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This is a follow-up of this question: Ada: reading from a file .

I would like to add an exception that checks if the file that I'm opening actually exists or not. I have made a separate procedure to avoid code clutter.

Here is the main code test_read.adb:

with Ada.Text_IO; use Ada.Text_IO;
with Ada.Long_Float_Text_IO;
with Ada.Float_Text_IO;

procedure Test_Read is

   Input_File    : File_Type;
   Value         : Long_Float;

procedure Open_Data (File : in  Ada.Text_IO.File_Type; Name : in String) is separate;


   Ada.Text_IO.Open (File => Input_File, Mode => Ada.Text_IO.In_File, Name => "fx.txt");

   while not End_Of_File (Input_File) loop
      Ada.Long_Float_Text_IO.Get (File => Input_File, Item => Value);
      Ada.Long_Float_Text_IO.Put (Item => value, Fore => 3, Aft  => 5, Exp  => 0);
   end loop;
   Ada.Text_IO.Close (File => Input_File);

end Test_Read;

And here is the separate body test_read-open_data.adb of the procedure Open_Data:

procedure Open_Data (File : in  out Ada.Text_IO.File_Type; 
                     Name : in String) is

   --this procedure prepares a file for reading
         (File => File,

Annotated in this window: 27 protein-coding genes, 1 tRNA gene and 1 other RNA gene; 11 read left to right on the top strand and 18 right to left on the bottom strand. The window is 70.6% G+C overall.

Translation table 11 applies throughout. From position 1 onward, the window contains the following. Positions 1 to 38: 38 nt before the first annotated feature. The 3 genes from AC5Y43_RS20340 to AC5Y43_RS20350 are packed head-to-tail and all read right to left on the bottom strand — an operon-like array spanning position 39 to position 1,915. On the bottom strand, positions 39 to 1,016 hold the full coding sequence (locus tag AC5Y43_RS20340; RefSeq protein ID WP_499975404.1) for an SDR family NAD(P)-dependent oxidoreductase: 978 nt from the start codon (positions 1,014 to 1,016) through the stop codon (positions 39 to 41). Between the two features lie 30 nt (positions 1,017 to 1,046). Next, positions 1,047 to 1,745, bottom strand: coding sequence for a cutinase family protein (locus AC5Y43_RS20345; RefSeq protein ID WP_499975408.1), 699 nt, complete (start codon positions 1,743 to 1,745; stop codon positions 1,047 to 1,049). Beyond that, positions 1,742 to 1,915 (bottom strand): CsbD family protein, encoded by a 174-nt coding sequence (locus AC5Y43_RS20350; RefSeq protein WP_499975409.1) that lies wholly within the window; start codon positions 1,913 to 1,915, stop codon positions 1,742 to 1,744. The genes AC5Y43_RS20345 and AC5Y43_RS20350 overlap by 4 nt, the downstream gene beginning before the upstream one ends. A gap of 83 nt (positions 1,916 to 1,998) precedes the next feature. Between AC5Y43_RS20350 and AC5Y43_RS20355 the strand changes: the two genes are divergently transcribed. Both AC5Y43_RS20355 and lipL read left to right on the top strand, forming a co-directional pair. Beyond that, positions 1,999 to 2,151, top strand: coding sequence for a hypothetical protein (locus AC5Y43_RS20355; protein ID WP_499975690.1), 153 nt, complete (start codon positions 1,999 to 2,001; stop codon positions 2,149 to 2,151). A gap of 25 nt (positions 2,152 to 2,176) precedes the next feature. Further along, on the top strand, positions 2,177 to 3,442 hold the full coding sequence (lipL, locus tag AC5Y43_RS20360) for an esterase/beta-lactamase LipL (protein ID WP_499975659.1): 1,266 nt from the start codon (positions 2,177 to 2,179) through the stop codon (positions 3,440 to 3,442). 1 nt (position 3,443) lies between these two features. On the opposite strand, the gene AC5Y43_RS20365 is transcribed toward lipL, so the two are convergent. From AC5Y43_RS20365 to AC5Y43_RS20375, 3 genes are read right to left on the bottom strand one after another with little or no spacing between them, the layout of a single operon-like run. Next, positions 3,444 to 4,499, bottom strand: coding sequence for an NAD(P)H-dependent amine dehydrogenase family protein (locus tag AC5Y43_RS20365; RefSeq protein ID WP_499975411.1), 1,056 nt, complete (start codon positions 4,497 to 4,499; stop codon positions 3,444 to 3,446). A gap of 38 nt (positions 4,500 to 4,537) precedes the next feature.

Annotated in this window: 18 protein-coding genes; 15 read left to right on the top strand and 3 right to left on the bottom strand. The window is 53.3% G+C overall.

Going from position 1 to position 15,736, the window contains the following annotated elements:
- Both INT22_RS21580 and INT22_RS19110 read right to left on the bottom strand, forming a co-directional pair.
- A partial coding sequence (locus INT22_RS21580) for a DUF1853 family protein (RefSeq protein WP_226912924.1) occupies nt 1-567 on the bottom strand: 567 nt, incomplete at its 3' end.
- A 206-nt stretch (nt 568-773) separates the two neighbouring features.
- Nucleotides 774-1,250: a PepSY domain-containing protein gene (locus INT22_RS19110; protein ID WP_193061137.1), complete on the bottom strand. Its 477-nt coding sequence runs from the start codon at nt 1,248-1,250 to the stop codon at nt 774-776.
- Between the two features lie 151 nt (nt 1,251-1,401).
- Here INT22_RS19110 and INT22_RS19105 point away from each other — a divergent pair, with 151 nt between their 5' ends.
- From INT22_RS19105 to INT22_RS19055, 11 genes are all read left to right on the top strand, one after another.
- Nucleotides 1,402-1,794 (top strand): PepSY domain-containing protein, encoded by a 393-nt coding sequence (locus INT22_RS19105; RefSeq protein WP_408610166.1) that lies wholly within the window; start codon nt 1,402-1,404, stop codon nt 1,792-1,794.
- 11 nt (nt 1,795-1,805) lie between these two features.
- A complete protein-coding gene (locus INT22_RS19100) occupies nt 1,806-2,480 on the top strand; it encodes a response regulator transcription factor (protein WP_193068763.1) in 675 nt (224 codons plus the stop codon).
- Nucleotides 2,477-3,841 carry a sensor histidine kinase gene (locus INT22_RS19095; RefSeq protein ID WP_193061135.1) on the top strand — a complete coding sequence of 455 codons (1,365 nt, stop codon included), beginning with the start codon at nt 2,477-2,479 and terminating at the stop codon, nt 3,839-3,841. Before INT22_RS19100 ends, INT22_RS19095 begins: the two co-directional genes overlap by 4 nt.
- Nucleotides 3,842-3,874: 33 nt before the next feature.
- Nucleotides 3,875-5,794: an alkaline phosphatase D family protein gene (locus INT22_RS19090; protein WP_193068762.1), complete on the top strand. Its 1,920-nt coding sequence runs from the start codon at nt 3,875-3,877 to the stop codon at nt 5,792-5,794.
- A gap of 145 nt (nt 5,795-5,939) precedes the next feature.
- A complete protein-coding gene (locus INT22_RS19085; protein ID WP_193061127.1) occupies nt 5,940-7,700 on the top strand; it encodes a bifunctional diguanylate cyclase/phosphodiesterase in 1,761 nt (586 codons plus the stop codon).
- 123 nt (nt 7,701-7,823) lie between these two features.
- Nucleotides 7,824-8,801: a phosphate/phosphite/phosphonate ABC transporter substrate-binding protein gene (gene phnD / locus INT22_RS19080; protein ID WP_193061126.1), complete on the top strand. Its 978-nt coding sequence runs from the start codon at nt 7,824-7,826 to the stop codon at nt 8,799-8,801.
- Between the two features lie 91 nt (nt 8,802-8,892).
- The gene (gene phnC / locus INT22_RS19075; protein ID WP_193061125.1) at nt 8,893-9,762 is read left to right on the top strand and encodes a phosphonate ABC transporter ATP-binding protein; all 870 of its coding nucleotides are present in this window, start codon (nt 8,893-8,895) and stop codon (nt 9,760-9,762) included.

Mode => Ada.Text_IO.In_File,
          Name => Name);
       when Ada.Text_IO.Name_Error =>
          Ada.Text_IO.Put(File => Standard_Error, Item => "File not found.");
end Open_Data;

On compilation I get an error message in the separate body test_read-open_data.adb:

actual for "File" must be a variable

How to fix this?

Thanks a lot...


I have now made the following corrections.

  1. In test_read.adb, I now have procedure Open_Data (File : in out Ada.Text_IO.File_Type; Name : in String) is separate;

  2. Updated the definition of the same Open_Data procedure in test_read-open_data.adb.

The program compiles well though I do not see it catch the exception say if I renamed the file fx.txt to fy.txt. The error message I get is just

raised ADA.IO_EXCEPTIONS.NAME_ERROR : fx.txt: No such file or directory

So I do not get my own error message :File not found.

What is still wrong?

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you open the file using Ada.Text_IO.Open, and not your own Open_Data procedure. –  oenone Mar 21 '12 at 8:21